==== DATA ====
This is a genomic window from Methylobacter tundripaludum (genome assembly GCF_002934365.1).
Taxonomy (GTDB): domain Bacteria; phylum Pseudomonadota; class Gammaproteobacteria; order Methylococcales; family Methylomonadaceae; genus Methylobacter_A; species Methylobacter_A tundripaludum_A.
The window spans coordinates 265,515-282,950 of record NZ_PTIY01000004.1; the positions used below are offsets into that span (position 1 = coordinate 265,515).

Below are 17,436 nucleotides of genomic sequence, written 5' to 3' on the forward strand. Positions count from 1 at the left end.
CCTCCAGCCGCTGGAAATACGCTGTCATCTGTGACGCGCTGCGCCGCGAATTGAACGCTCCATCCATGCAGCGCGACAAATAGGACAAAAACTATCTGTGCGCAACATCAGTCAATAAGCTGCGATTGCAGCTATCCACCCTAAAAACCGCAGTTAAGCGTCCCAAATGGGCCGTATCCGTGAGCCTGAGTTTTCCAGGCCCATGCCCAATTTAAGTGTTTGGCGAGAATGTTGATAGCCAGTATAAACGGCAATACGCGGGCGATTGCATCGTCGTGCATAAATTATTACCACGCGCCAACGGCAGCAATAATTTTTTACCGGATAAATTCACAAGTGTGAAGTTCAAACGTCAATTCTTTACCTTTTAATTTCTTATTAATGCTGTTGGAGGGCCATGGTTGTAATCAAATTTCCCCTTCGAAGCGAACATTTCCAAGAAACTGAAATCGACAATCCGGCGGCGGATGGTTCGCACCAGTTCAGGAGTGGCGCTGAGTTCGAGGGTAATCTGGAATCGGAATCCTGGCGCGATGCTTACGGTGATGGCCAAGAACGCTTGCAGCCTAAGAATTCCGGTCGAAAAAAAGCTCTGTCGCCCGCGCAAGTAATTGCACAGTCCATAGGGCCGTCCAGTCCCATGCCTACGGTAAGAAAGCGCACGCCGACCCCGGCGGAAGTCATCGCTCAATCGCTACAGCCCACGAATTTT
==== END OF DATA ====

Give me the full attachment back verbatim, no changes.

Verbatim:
This is a genomic window from Methylobacter tundripaludum (genome assembly GCF_002934365.1).
Taxonomy (GTDB): domain Bacteria; phylum Pseudomonadota; class Gammaproteobacteria; order Methylococcales; family Methylomonadaceae; genus Methylobacter_A; species Methylobacter_A tundripaludum_A.
The window spans coordinates 265,515-282,950 of record NZ_PTIY01000004.1; the positions used below are offsets into that span (position 1 = coordinate 265,515).

Below are 17,436 nucleotides of genomic sequence, written 5' to 3' on the forward strand. Positions count from 1 at the left end.
CCTCCAGCCGCTGGAAATACGCTGTCATCTGTGACGCGCTGCGCCGCGAATTGAACGCTCCATCCATGCAGCGCGACAAATAGGACAAAAACTATCTGTGCGCAACATCAGTCAATAAGCTGCGATTGCAGCTATCCACCCTAAAAACCGCAGTTAAGCGTCCCAAATGGGCCGTATCCGTGAGCCTGAGTTTTCCAGGCCCATGCCCAATTTAAGTGTTTGGCGAGAATGTTGATAGCCAGTATAAACGGCAATACGCGGGCGATTGCATCGTCGTGCATAAATTATTACCACGCGCCAACGGCAGCAATAATTTTTTACCGGATAAATTCACAAGTGTGAAGTTCAAACGTCAATTCTTTACCTTTTAATTTCTTATTAATGCTGTTGGAGGGCCATGGTTGTAATCAAATTTCCCCTTCGAAGCGAACATTTCCAAGAAACTGAAATCGACAATCCGGCGGCGGATGGTTCGCACCAGTTCAGGAGTGGCGCTGAGTTCGAGGGTAATCTGGAATCGGAATCCTGGCGCGATGCTTACGGTGATGGCCAAGAACGCTTGCAGCCTAAGAATTCCGGTCGAAAAAAAGCTCTGTCGCCCGCGCAAGTAATTGCACAGTCCATAGGGCCGTCCAGTCCCATGCCTACGGTAAGAAAGCGCACGCCGACCCCGGCGGAAGTCATCGCTCAATCGCTACAGCCCACGAATTTT